Tag Archives: Amelia

Series/Season Finale: Doctor Who – “The Big Bang”

“The Big Bang”

June 26th, 2010

While I never publicly agonized over it, the decision to watch Doctor Who’s fifth series (or first series of the Moffat era, if we want to get really complicated) on the British schedule was not an easy one: while a large part of my readership appear to have been watching at the same pace, making for lively conversations, I have not been making light of the ethical dilemmas therein in continuing to post in this fashion.

However, ultimately, I think Steven Moffat has created a season of television which demands to be watched as part of a collective audience, and as a newcomer to the series I feel as if I would have been lost had I been following the North American viewings. Commenters have been most kind at helping contextualize my experience with the series within the series’ larger framework, and the season has been so aggressively timey-wimey that there is a great value to be watching at the same pace as those who can help provide important context for what I’m experiencing. If I were three weeks behind, many of those fans may no longer be interested in these episodes, and I think this season would have been a much less enjoyable one as a critic.

“The Big Bang” is a story at once about the beginning and the end of the world, and yet it is a sparse story told using only a few primary characters as opposed to some sort of epic struggle. There is struggle, but it is struggle which unfolds between various different versions of the same characters over time as opposed to between a larger number of characters. And while there’s enough time travel to make your head spin, and it introduces various elements which border on dei ex machina, those elements are so intricately linked to these characters that they play out more like poetry than plot.

And through a small story with big consequences, “The Big Bang” stands as a conclusive finale which connects back which all which came before, an episode which solidifies the quality of the Eleventh Doctor, the importance of one Amy Pond, and the sheer potential which lies in the future with Moffat at the helm.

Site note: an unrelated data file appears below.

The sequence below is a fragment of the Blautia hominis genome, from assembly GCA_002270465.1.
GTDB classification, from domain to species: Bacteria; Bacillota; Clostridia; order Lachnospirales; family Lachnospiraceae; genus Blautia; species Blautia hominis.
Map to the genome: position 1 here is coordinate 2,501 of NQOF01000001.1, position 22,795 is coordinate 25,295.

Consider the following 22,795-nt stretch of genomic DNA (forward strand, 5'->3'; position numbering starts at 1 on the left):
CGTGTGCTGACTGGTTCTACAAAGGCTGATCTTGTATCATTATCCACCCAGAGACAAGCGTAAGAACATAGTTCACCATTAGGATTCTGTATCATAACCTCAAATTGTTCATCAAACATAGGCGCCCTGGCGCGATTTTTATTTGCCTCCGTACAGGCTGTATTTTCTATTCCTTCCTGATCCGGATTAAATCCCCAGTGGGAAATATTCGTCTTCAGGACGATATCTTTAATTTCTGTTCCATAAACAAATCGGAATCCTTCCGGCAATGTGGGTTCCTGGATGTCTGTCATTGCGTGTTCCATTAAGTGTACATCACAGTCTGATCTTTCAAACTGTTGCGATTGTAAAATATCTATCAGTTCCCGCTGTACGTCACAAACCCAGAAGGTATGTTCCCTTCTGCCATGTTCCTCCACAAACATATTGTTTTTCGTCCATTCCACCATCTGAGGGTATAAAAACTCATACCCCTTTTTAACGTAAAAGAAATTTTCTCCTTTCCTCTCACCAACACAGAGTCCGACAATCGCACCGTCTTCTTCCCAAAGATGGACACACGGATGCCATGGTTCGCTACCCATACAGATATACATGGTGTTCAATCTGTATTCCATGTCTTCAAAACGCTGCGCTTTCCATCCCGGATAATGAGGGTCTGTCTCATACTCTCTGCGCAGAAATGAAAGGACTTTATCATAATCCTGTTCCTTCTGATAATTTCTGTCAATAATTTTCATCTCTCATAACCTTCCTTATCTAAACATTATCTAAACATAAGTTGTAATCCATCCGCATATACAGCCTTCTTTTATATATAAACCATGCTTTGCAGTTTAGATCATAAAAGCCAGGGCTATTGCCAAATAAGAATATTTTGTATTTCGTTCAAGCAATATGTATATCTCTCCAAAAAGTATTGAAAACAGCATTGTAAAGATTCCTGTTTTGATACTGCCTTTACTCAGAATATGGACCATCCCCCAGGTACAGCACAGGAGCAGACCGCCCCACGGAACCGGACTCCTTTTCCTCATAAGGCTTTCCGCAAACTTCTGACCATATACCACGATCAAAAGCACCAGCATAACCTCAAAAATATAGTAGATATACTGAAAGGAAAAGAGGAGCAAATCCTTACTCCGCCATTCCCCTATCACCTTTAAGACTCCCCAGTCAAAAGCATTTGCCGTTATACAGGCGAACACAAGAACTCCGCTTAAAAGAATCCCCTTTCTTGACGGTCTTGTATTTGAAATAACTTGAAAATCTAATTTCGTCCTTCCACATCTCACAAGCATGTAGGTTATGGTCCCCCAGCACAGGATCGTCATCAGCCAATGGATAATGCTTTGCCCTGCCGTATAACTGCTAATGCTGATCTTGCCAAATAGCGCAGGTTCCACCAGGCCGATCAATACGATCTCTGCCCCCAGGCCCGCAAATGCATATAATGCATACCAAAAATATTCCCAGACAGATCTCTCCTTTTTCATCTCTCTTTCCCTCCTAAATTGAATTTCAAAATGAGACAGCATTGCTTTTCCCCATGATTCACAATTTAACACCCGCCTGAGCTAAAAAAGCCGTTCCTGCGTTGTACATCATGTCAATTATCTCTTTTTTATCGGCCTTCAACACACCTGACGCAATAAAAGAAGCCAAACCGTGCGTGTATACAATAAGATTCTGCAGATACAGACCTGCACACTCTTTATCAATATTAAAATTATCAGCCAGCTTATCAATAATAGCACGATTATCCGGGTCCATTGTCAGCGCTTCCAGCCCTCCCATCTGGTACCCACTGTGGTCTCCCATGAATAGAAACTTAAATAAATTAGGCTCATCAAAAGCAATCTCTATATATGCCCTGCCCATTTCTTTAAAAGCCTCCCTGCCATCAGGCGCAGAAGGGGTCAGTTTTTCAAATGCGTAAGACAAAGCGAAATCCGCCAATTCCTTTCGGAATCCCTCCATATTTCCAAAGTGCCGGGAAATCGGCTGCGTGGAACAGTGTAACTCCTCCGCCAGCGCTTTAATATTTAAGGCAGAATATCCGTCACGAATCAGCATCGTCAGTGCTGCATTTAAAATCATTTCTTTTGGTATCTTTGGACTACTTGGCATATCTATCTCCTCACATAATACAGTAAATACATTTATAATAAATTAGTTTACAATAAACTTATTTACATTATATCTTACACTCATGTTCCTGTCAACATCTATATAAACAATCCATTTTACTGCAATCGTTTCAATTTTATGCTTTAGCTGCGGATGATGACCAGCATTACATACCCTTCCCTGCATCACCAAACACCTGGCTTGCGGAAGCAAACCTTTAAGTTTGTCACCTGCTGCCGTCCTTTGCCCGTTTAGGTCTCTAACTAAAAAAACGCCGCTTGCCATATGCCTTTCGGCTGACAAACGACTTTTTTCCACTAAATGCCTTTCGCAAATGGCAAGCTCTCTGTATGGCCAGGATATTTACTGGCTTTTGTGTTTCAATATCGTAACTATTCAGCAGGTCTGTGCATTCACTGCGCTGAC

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“Series” Premiere: Doctor Who – “The Eleventh Hour”

“The Eleventh Hour”

April 3rd, 2010

Part of me wonders whether I should be writing this review at all. You, my faithful readers, are not ignorant enough to think that I live in the United Kingdom, and as a result you know that I did not tune into BBC and catch the premiere of Doctor Who‘s fifth series, “The Eleventh Hour” earlier this evening. No, you are well aware that I found the notorious “alternate means” through which I could consume this material, and as a result I am incriminating (or, less hyperbolically, identifying a clear ethical conundrum for) myself by saying that I just finished watching Matt Smith’s debut as the eponymous Doctor.

The problem, at least for me personally, is that most of the conversation about the show is going to happen now as opposed to two weeks from now. While the series is a cult favourite in North America, it’s a major primetime event in the U.K., so the sorts of immediate responses and analysis going on at the moment are going to be the most diverse and (arguably) the most interesting. And, by nature of their taste in science fiction programming, there’s a mighty fine chance that the type of people who would be online writing or reading about the show in North America are probably tech savvy enough that they too would search for “alternate means,” which means that they’re in precisely the same boat.

At the end of the day, my view is this: this review will not be a plot description, nor does it have any chance of capturing the witty repartee that Steve Moffat brings to the table. It is not designed to replace the episode, or to inform those without previous knowledge how to illegally acquire or view the episode in question. Rather, it is a critical discussion of a rather intriguing and, at times, fantastic episode of television which builds from the momentum of David Tennant’s exit and has me legitimately excited to follow these characters into the rest of the season, or series, or whatever you want to call it.

And so if you have not found “alternate means,” and are intending on waiting until April 17th, then let the message be this: things are off to a fantastic start, Matt Smith is pretty darn great, and “The Eleventh Hour” is well worth 90 minutes out of your Saturday evening two weeks from now.

For those of you who have found “alternate means,” or who are here from across the pond, we’ve got some things to discuss.

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